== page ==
Curated by Naz Cuguoglu, Laqlaq Sessions feature work by Joud Al-Tamimi, Heba Y Amin, Itamar Gov, Göksu Kunak, Natascha Sadr Haghighian, Ashkan Sepahvand, and Ali Yass.
Location: ruruHaus, documenta fifteen, Kassel
Dates: September 1-2, 2022
Organized by Practice Institute at Asian Art Museum and Chinese Culture Center of San Francisco
The sessions take its title from a wordplay: translating as “stork” in Arabic, Laqlaq also has a double meaning in Turkish: the clacking noise made by storks, and talking rapidly, uttering meaningless sounds. This kind of babbling, chattering, gibbering can appear to be irrelevant for most. What makes the stork and its tongue so extraneous — an outsider and without any vital role? And what if this babbling is indeed fruitful for underrepresented communities? Is the act of making noise in fact a survival methodology to take up space?
More than half a million storks take to their 12,000-kilometer migration route between Europe and Africa via the “Middle East.” Ironically enough it is said that one of the best spots to view this spectacle is a garbage dump in the Jordan Valley. Storks are also mythologically significant — represented in Göbekli Tepe in Southern Anatolia (12,000 years ago), Egyptian papyrus, Roman wall paintings, Byzantine mosaics, and medieval friezes. As a silent bird, there are legends about storks not having any tongues, but also they are known to be carrying babies to parents, transmitting bad news such as enemy attacks and drought, attacking serpents. These are just a few of the items in their skillset according to the human imagination.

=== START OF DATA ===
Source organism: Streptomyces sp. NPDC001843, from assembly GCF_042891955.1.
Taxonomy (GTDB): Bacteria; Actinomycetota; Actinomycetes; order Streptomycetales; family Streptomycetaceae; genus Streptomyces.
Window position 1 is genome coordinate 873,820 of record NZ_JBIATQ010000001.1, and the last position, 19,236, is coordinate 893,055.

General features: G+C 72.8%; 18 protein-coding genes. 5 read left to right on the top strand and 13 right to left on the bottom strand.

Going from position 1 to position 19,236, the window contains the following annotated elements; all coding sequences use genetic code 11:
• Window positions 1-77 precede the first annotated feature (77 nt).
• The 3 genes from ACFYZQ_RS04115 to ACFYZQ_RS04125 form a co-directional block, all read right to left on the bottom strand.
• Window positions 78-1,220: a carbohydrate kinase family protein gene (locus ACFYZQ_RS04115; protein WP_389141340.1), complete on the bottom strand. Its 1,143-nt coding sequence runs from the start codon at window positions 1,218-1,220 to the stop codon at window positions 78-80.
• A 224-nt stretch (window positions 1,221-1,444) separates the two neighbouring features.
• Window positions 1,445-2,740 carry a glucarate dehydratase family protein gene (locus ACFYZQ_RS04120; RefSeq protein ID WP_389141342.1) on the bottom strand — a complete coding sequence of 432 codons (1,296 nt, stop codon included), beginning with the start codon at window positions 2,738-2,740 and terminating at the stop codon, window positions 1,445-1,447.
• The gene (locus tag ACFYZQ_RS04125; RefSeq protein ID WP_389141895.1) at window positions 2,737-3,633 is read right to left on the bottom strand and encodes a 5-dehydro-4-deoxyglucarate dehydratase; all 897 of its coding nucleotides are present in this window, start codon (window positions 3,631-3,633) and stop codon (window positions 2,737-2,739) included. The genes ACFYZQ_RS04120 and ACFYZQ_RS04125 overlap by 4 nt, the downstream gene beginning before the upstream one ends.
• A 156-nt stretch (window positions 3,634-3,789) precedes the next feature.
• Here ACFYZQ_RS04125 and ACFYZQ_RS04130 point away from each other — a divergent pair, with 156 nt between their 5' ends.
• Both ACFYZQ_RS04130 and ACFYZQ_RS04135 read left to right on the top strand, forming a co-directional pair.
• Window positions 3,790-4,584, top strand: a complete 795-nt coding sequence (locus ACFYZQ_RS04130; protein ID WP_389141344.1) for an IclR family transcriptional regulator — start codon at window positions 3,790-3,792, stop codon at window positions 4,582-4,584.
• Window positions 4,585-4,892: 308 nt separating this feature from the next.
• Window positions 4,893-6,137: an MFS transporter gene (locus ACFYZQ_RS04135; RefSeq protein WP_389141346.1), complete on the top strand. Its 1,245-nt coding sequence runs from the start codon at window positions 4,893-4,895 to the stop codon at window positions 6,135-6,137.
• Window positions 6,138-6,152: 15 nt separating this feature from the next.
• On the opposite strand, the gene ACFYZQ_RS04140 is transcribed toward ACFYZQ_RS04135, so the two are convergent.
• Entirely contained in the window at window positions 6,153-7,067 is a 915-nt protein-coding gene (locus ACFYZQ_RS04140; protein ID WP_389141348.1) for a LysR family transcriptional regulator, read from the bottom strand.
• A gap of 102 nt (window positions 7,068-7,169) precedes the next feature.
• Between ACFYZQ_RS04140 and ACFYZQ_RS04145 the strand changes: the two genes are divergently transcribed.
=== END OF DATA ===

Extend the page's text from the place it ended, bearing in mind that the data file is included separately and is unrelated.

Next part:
Inviting artists of S.W.A.N.A. diaspora, Laqlaq sessions focus on the experience of “migration” via various artistic practices, asking: How do we deal with loss of community and home and grieve? How do we challenge western categories of identity and stay fluid? What is the problem of Middle East as a concept and the issue of the “orientalist” approach in the aftermath of the so called Arab Spring? How can we approach the conflict between dominant language and mother tongue and the hierarchies and power relations involved? How can we use speculative fiction and mythologies for identity formation and alternative world-building? What are some challenges and opportunities of museums today? What are some prerequisites to imagine a museum that converses?
September 1, 2022, 1 – 4 PM
– Introduction by Naz Cuguoglu
– The General’s Stork by Heba Y Amin
– Seeing Studies by Ashkan Sepahvand + Natascha Sadr Haghighian
– Anatolian Phantom-Limbs by Itamar Gov
September 2, 2022, 1 – 3 PM
– Introduction by Naz Cuguoglu
– AN(A)KARA by Göksu Kunak
– Singing out within the crash of passing sun – Ali Yass + Joud Al-Tamimi
September 2, 2022, 5 – 6:30 pm
– Final Laqlaq Session – Reading Group and Discussion (Woman, Native, Other: Writing Postcoloniality and Feminism by Trinh T. Minh-ha)
*This program is developed in response to Asian Art Museum’s Practice Institute fellowship program. During her fellowship, Cuguoglu examines the museum’s collection, doing research about women, queer, and immigrant artists, and developing alternative narrative development techniques for their practices. Organized in honor of Bernice Bing, who will be having a solo show at the museum this September, this fellowship used Bing’s oeuvre as a lens to look at the collection.
Image: Black and white mosaic with stork and snake from the Villa della Pisanella at Boscoreale, third quarter of 1st century AD.